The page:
Oedipus Rex by Sophocles: Victimized by Prophecy

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Oedipus Rex
“Fear? What should a man fear? It’s all chance, chance rules our lives. Not a man on earth can see a day ahead, groping through the dark. Better to live at random, best we can.” (lines 1068-1072) The themes of fate and light and darkness are prominent in Oedipus Rex, a play written in ancient Greece by the famous poet Sophocles. Oedipus was a powerful Greek king and was notable for his compassion, sense of justice and his swiftness of thought and action. Unfortunately for him, his life fell ill when the prophecy of his birth came true. Throughout the play, the audience experiences a series of emotions. They experience pity, fear, and anger. At the end of the play, the audience may or may not experience a katharsis, a cleansing or purgation of emotions. The dispute between whether Oedipus should be viewed as a victim or merely a part of the gods manifesting their power and thereby teaching man a lesson is a common argument still in literature today.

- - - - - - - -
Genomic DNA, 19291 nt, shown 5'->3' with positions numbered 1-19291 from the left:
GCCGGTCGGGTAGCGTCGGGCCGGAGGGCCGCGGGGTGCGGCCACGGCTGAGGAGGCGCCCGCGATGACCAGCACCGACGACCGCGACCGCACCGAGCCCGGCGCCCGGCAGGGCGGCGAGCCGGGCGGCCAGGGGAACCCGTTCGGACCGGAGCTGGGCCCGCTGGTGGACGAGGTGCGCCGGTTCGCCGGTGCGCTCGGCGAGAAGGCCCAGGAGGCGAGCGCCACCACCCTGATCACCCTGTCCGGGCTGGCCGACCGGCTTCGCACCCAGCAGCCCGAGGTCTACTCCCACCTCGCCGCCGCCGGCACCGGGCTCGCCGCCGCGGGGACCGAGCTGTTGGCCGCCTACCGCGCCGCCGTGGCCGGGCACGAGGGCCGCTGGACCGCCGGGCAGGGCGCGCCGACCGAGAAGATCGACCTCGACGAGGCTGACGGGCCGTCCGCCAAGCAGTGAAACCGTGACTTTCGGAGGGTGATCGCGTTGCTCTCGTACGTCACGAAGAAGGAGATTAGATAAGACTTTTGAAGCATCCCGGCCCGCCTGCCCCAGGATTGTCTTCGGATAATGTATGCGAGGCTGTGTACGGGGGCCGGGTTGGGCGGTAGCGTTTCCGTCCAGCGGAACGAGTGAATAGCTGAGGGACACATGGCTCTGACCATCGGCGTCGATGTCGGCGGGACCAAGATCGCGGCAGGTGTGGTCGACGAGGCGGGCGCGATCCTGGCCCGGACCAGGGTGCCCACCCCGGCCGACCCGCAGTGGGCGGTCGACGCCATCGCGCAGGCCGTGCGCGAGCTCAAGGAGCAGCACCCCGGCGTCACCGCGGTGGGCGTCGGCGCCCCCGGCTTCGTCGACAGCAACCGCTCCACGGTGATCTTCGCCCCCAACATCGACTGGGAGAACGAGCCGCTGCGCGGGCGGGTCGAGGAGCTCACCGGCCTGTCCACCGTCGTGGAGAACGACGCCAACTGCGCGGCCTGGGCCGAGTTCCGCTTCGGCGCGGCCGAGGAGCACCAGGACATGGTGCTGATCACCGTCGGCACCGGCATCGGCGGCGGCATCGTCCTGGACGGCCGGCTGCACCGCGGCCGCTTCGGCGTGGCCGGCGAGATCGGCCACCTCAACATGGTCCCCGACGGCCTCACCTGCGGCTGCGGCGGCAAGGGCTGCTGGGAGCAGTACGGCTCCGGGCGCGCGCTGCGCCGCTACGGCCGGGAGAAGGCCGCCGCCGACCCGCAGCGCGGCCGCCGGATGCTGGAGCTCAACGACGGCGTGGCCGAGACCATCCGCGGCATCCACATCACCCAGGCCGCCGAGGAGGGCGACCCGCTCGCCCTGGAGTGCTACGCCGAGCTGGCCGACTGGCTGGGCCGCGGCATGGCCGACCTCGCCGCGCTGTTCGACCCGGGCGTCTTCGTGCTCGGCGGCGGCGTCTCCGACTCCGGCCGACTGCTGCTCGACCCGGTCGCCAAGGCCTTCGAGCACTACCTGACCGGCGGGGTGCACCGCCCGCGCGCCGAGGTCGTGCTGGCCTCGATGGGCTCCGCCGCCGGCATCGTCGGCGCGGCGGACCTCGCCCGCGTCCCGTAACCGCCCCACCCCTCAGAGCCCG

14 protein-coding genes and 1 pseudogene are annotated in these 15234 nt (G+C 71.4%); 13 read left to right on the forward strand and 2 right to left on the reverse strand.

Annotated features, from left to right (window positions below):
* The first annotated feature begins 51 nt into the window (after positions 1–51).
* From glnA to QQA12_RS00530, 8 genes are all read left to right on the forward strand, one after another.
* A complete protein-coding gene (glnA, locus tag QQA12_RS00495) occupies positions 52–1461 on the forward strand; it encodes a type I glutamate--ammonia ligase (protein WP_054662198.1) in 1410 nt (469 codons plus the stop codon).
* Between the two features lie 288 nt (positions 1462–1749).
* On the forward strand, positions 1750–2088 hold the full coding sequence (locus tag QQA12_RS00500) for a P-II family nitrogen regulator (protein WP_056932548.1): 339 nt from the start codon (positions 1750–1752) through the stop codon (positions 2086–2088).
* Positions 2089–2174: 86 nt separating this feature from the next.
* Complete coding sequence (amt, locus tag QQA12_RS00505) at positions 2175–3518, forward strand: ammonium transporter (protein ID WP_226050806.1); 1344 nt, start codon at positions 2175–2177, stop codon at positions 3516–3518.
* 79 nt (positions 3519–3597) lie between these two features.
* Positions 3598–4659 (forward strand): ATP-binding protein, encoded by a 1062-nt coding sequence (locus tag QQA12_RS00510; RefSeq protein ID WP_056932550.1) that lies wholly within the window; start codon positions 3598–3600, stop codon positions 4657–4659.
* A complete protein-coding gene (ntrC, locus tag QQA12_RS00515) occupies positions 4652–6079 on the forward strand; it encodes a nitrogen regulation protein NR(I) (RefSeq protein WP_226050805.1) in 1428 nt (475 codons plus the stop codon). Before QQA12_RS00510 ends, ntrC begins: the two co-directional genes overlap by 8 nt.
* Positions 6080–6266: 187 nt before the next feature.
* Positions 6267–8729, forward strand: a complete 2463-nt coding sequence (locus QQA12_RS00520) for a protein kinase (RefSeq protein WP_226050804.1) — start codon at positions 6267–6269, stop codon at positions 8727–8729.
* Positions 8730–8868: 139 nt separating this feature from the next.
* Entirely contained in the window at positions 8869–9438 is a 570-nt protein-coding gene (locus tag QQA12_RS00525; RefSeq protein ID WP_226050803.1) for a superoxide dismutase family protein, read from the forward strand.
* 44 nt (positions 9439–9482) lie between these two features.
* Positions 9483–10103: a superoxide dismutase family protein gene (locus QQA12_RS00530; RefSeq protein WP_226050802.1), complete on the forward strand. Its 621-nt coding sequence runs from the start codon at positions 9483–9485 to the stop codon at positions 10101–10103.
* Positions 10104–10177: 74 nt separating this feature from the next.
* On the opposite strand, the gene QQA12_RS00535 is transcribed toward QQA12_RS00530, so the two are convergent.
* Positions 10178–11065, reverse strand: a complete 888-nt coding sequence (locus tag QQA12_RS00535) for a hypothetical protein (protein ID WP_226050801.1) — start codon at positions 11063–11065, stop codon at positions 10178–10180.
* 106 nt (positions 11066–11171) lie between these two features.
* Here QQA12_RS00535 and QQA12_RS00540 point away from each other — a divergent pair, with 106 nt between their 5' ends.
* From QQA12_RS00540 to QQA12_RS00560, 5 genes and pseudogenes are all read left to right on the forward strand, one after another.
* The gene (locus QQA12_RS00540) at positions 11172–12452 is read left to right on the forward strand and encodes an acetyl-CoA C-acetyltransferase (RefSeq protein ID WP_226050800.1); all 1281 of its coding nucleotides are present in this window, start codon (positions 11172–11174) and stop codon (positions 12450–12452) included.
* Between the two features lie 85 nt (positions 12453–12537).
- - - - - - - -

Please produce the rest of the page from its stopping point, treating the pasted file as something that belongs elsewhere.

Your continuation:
As many members of an audience believe, Oedipus can appear as having been victimized by the prophecy stricken upon him at birth. Oedipus, being born into such a horrible predicament, had no choice but to live his life as he did always afraid of the horrible outcome of his fate. His parents Laius and Jocasta chose to selfishly bind there son’s feet together and abandon him as a way of making sure they would never see him again and never be vulnerable to the day that Oedipus’ prophecy would come true. Therefore, the emotion of pity arises in the audience and Oedipus is viewed as a victim of a very tragic fate. However, it is important to consider whether he inflicted more agony into his life by trying to fight against his fate. Were the gods punishing Oedipus and ultimately all of mankind because of his retaliation? If so, not only was Oedipus punished, but also his parents were for interfering with the gods’ plans. Oedipus suffered the consequence of losing his sight and his mother committed suicide...
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